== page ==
We are hiring, bringing the requisite meetings with people to find the one that is a good fit.. Earlier this week, we had breakfast with one such candidate. He was really nice and had a good skill set but it wasn’t a match with what we were looking for.
After the breakfast, he sent a couple nice follow up emails – one to the CEO and then one more broadly to all of us that were there. He went back to several questions and reiterated some points. Overall, it was a great follow-up, but about 3/4 of the way through his email he put in a paragraph that apologized for spitting out his food twice during breakfast.
Even though I hadn’t noticed at all, I now how the pleasure of imagining him spitting out his food. I pulled the others, and only one noticed it once, but didn’t think much of it. None were in the slightest offended or even considered it, but by bringing attention to it, we all simulated picturing him spitting out his food.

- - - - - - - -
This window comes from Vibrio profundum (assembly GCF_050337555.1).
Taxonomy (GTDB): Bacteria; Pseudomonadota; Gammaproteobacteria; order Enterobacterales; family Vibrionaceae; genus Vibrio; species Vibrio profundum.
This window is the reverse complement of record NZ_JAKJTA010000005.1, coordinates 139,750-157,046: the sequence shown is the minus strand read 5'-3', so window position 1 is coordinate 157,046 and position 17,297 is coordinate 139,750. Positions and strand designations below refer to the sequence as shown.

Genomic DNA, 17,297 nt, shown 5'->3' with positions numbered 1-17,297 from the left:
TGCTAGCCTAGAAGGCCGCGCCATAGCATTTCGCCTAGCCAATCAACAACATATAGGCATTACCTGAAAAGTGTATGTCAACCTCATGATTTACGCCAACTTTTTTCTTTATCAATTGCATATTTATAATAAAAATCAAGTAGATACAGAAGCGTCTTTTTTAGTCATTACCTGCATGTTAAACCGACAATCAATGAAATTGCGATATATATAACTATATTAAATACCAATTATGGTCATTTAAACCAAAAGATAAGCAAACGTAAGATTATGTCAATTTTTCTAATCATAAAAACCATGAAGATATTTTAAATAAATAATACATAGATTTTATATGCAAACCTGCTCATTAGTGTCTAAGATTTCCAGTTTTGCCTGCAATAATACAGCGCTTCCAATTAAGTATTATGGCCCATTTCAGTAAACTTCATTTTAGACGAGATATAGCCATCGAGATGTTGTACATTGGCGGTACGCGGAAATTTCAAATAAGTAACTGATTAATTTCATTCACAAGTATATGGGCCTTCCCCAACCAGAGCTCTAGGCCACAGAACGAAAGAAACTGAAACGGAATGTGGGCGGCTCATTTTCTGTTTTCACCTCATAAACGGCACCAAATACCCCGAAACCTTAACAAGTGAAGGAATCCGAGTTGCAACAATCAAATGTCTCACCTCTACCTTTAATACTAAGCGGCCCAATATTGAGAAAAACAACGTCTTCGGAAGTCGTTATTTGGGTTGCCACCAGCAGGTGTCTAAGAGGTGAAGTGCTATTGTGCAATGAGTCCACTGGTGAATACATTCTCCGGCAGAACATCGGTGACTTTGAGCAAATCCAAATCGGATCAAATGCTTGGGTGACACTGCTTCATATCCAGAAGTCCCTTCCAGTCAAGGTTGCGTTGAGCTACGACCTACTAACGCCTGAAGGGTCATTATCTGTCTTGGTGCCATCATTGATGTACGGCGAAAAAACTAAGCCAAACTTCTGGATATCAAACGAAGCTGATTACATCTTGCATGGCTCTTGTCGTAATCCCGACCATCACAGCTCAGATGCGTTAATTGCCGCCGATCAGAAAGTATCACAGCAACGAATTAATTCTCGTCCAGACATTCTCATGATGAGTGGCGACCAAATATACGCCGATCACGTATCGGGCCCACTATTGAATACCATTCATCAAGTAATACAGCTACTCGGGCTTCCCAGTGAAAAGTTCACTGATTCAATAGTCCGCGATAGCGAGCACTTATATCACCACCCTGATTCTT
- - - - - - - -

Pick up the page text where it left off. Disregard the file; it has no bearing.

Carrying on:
When your actions clearly cause offense, it can be good to apologize preemptively, but if the person wasn’t offended, apologizing can actually create offense. The problem of course, is that we notice the things we wish we did differently or said differently upon further reflection, and we project our perception on others.
This same thing applies as much when you are trying to convince someone of a point and, instead of simply presenting your case, you preemptively begin to respond to arguments that haven’t been said yet. In this situation, you provide the person you are trying to convince more information about why they shouldn’t be.
For example, if you really believe a product could help someone and you are trying to help them see that, you don’t want to launch into why previous problems have been resolved and won’t happen again. It adds doubt rather than helps them to be convinced. Moreover, don’t apologize for things that may have gone unnoticed.
And remember, apologizing for farting during the sales call is never the best follow up. 🙂